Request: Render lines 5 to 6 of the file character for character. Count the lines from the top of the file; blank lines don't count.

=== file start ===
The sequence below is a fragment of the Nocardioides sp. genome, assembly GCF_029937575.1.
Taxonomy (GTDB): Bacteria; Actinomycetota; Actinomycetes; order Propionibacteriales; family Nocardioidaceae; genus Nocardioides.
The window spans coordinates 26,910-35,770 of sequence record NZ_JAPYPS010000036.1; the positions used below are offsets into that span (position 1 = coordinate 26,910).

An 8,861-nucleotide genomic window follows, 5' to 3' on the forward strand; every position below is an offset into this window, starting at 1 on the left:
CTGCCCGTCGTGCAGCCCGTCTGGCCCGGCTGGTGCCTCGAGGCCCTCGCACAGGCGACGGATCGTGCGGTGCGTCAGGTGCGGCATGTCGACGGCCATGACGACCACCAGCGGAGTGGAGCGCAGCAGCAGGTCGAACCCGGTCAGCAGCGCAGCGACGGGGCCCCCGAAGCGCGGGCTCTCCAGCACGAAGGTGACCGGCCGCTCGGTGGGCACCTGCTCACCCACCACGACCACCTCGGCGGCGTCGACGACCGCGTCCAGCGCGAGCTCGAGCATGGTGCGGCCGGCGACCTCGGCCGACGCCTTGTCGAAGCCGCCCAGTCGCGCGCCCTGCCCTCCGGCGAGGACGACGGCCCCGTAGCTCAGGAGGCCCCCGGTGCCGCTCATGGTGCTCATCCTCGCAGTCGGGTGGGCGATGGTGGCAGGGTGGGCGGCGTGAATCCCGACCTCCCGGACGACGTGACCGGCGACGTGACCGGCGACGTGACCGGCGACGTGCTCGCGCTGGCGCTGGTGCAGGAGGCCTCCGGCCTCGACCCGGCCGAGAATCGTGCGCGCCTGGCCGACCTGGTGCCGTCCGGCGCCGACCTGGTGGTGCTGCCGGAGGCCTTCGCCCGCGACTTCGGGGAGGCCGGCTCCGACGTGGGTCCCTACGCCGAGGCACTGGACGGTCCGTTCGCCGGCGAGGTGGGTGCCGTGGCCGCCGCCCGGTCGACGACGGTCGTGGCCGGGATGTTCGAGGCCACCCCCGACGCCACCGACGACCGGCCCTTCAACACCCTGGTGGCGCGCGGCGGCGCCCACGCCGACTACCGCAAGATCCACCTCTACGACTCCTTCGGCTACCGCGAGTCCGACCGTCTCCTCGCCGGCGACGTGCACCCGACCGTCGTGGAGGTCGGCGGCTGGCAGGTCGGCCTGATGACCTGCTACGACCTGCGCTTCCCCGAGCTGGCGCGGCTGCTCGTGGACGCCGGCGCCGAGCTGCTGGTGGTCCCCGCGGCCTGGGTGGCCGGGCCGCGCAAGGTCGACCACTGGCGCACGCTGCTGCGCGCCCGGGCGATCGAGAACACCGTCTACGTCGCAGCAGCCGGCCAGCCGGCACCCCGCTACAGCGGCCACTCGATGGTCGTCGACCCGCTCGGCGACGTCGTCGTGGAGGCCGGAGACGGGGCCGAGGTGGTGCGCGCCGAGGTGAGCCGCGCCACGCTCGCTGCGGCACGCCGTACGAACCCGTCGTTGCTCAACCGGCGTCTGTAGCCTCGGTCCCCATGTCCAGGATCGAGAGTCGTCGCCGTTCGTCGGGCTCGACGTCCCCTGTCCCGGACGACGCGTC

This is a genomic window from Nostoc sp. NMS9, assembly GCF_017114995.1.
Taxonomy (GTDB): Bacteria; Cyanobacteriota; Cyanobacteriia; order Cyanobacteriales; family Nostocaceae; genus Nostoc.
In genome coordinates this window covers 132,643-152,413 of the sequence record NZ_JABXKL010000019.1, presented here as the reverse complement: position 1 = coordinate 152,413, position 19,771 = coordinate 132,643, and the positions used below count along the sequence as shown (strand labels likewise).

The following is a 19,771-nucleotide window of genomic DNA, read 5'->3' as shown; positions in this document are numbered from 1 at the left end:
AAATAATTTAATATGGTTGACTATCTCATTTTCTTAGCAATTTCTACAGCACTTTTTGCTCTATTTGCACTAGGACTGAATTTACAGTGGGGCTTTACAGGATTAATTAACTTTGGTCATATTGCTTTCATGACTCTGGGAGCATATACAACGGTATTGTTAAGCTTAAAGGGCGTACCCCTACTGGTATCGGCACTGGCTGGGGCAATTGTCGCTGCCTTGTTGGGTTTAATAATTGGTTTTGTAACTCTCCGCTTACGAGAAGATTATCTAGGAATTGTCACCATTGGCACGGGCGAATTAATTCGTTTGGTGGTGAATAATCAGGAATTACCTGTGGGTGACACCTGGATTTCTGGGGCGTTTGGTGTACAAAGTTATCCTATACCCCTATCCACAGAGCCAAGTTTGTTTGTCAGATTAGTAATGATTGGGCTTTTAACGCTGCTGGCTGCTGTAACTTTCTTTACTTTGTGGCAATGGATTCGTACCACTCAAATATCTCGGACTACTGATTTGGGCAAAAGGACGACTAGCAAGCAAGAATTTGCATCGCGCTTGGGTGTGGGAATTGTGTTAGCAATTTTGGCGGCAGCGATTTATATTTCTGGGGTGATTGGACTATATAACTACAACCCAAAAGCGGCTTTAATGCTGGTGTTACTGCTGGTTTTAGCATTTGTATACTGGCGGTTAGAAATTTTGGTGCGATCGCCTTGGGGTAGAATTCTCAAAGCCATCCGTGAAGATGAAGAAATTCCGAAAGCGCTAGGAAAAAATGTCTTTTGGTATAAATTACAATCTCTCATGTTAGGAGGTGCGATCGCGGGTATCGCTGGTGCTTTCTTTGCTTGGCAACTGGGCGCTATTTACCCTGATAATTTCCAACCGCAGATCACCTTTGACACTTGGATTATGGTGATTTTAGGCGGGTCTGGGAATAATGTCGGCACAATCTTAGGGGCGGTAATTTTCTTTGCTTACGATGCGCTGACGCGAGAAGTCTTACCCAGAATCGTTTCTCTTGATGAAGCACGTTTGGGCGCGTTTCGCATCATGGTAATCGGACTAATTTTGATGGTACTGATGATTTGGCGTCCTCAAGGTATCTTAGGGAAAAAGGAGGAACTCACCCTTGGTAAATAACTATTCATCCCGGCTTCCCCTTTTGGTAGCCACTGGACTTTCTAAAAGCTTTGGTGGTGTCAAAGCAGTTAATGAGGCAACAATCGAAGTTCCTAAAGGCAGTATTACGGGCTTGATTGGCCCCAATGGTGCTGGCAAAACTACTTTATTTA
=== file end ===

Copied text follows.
CTGCCCGTCGTGCAGCCCGTCTGGCCCGGCTGGTGCCTCGAGGCCCTCGCACAGGCGACGGATCGTGCGGTGCGTCAGGTGCGGCATGTCGACGGCCATGACGACCACCAGCGGAGTGGAGCGCAGCAGCAGGTCGAACCCGGTCAGCAGCGCAGCGACGGGGCCCCCGAAGCGCGGGCTCTCCAGCACGAAGGTGACCGGCCGCTCGGTGGGCACCTGCTCACCCACCACGACCACCTCGGCGGCGTCGACGACCGCGTCCAGCGCGAGCTCGAGCATGGTGCGGCCGGCGACCTCGGCCGACGCCTTGTCGAAGCCGCCCAGTCGCGCGCCCTGCCCTCCGGCGAGGACGACGGCCCCGTAGCTCAGGAGGCCCCCGGTGCCGCTCATGGTGCTCATCCTCGCAGTCGGGTGGGCGATGGTGGCAGGGTGGGCGGCGTGAATCCCGACCTCCCGGACGACGTGACCGGCGACGTGACCGGCGACGTGACCGGCGACGTGCTCGCGCTGGCGCTGGTGCAGGAGGCCTCCGGCCTCGACCCGGCCGAGAATCGTGCGCGCCTGGCCGACCTGGTGCCGTCCGGCGCCGACCTGGTGGTGCTGCCGGAGGCCTTCGCCCGCGACTTCGGGGAGGCCGGCTCCGACGTGGGTCCCTACGCCGAGGCACTGGACGGTCCGTTCGCCGGCGAGGTGGGTGCCGTGGCCGCCGCCCGGTCGACGACGGTCGTGGCCGGGATGTTCGAGGCCACCCCCGACGCCACCGACGACCGGCCCTTCAACACCCTGGTGGCGCGCGGCGGCGCCCACGCCGACTACCGCAAGATCCACCTCTACGACTCCTTCGGCTACCGCGAGTCCGACCGTCTCCTCGCCGGCGACGTGCACCCGACCGTCGTGGAGGTCGGCGGCTGGCAGGTCGGCCTGATGACCTGCTACGACCTGCGCTTCCCCGAGCTGGCGCGGCTGCTCGTGGACGCCGGCGCCGAGCTGCTGGTGGTCCCCGCGGCCTGGGTGGCCGGGCCGCGCAAGGTCGACCACTGGCGCACGCTGCTGCGCGCCCGGGCGATCGAGAACACCGTCTACGTCGCAGCAGCCGGCCAGCCGGCACCCCGCTACAGCGGCCACTCGATGGTCGTCGACCCGCTCGGCGACGTCGTCGTGGAGGCCGGAGACGGGGCCGAGGTGGTGCGCGCCGAGGTGAGCCGCGCCACGCTCGCTGCGGCACGCCGTACGAACCCGTCGTTGCTCAACCGGCGTCTGTAGCCTCGGTCCCCATGTCCAGGATCGAGAGTCGTCGCCGTTCGTCGGGCTCGACGTCCCCTGTCCCGGACGACGCGTC

This is a genomic window from Nostoc sp. NMS9, assembly GCF_017114995.1.